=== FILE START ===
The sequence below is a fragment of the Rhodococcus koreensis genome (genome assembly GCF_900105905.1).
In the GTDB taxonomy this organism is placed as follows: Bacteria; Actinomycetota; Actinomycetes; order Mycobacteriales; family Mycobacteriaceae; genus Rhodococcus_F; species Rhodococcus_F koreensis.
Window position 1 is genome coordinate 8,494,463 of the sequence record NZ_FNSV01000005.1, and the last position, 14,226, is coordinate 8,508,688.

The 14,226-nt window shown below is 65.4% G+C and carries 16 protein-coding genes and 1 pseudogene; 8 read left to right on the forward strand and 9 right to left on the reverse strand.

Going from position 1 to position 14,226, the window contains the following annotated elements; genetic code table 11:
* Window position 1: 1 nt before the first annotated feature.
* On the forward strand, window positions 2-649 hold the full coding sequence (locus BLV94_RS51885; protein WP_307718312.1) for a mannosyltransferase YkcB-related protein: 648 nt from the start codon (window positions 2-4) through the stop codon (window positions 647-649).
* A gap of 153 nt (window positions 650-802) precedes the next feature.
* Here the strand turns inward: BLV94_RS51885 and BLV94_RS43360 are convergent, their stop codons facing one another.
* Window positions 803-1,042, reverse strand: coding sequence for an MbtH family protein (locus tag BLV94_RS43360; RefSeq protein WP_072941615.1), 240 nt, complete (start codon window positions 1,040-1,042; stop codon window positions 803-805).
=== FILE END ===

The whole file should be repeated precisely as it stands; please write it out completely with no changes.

The sequence below is a fragment of the Rhodococcus koreensis genome (genome assembly GCF_900105905.1).
In the GTDB taxonomy this organism is placed as follows: Bacteria; Actinomycetota; Actinomycetes; order Mycobacteriales; family Mycobacteriaceae; genus Rhodococcus_F; species Rhodococcus_F koreensis.
Window position 1 is genome coordinate 8,494,463 of the sequence record NZ_FNSV01000005.1, and the last position, 14,226, is coordinate 8,508,688.

The 14,226-nt window shown below is 65.4% G+C and carries 16 protein-coding genes and 1 pseudogene; 8 read left to right on the forward strand and 9 right to left on the reverse strand.

Going from position 1 to position 14,226, the window contains the following annotated elements; genetic code table 11:
* Window position 1: 1 nt before the first annotated feature.
* On the forward strand, window positions 2-649 hold the full coding sequence (locus BLV94_RS51885; protein WP_307718312.1) for a mannosyltransferase YkcB-related protein: 648 nt from the start codon (window positions 2-4) through the stop codon (window positions 647-649).
* A gap of 153 nt (window positions 650-802) precedes the next feature.
* Here the strand turns inward: BLV94_RS51885 and BLV94_RS43360 are convergent, their stop codons facing one another.
* Window positions 803-1,042, reverse strand: coding sequence for an MbtH family protein (locus tag BLV94_RS43360; RefSeq protein WP_072941615.1), 240 nt, complete (start codon window positions 1,040-1,042; stop codon window positions 803-805).